A lot of front

Ornamental façades are now giving homes individual expression. Dominic Bradbury reports.

Mole Architects’ striking, eco-friendly house for the Macey family in Cambridge.
Mole Architects’ striking, eco-friendly house for the Macey family in Cambridge. | Image: David Butler

Slowly but surely, we are learning to express ourselves through the outsides as well as the insides of our homes. Interest in pattern, ornament and decoration has been growing for years within the realm of interior design, partly as a reaction to the minimalist approach that prevailed in the years leading up to the turn of the new century. Now the focus is shifting to architecture, where a growing number of designers are looking beyond the crisp contemporary building box and experimenting with increasingly ornate and elaborately detailed façades.

At best, the exteriors of the new ornamental home have a sophisticated, crafted approach rather than loud, “look at me” showmanship. They recall another golden era of craft and experimentation at the turn of the 20th century, when both Arts & Crafts disciples and pioneering early Modernists were taking a carefully considered and restrained approach to pattern and decoration. Many of today’s architectural innovators share the same kind of interests, while being happy to look back as well as forward in the search for inspiration. As a result, they’re inventing houses and apartment buildings with a real sense of character and individuality, and they are increasingly teaming up with clients and developers who are after the very same things.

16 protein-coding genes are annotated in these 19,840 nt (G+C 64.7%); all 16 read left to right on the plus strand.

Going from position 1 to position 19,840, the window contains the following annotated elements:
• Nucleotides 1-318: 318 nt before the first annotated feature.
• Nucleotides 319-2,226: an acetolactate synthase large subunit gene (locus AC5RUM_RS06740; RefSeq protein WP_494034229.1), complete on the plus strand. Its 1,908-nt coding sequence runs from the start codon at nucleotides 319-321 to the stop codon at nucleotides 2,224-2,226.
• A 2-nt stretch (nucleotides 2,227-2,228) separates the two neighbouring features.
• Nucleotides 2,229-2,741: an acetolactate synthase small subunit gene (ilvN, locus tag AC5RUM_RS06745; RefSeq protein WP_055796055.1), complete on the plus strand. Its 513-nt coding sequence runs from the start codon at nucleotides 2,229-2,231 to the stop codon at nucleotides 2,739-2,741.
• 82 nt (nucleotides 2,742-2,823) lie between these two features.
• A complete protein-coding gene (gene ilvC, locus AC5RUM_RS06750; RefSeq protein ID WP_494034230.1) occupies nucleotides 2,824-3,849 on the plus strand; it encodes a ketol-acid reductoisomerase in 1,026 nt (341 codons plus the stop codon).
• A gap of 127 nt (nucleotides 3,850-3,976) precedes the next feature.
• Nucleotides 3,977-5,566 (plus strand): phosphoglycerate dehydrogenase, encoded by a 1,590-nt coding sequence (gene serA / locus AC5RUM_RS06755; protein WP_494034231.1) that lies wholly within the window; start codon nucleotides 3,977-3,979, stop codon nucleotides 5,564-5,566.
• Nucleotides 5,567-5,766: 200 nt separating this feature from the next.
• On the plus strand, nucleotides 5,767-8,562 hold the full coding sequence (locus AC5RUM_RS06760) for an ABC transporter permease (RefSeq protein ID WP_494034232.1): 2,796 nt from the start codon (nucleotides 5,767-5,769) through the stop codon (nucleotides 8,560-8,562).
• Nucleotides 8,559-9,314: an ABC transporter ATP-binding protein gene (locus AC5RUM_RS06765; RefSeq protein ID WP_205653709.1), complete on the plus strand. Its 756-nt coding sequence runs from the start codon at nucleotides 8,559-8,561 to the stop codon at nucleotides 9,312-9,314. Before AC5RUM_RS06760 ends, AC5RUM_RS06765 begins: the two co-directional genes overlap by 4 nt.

“There is this global trend in architecture towards greater experimentation with ornament and pattern,” concurs Meredith Bowles, founder of Mole Architects. “There has been a sort of puritanism that has afflicted architectural style, which is very restrained and worthy – and not much fun. Some decorative architecture has rejected the puritanical ethos and responded with buildings that are not far off Disneyland – the effects writ so large that people get it. But somewhere in the middle there is a real interest in materials, pattern and texture applied to form.”

Bowles recently completed a new house in Cambridge for financier Hugo Macey and his wife Hajni Elias, deputy director of Chinese art at Sotheby’s, and their two children. Sitting on a quiet residential street, this new family home is practical and eco-friendly but also eye-catching. Its main façade is made up of sheets of milky glass with a subtle striped pattern that react to the changing light of the day, becoming at times more reflective or translucent. The glass contrasts with the wood coating of a music room positioned right at the front. It has the look of a sculpted timber hut or an oast house, faced with warm cedar shingles.

UNStudio’s “ribboned” Five Franklin apartment building in New York.
UNStudio’s “ribboned” Five Franklin apartment building in New York.

“We always knew that the façade would be important,” says Macey. “I wanted the house to be quite open so that it’s part of the community of the street and we’d seen some modern buildings and enjoyed them, so we wanted to go for something that was a bit different. We were looking to have a design that worked for us as a family without referencing a lot of traditional aspects of English architecture, as many new buildings seem to do in this country.”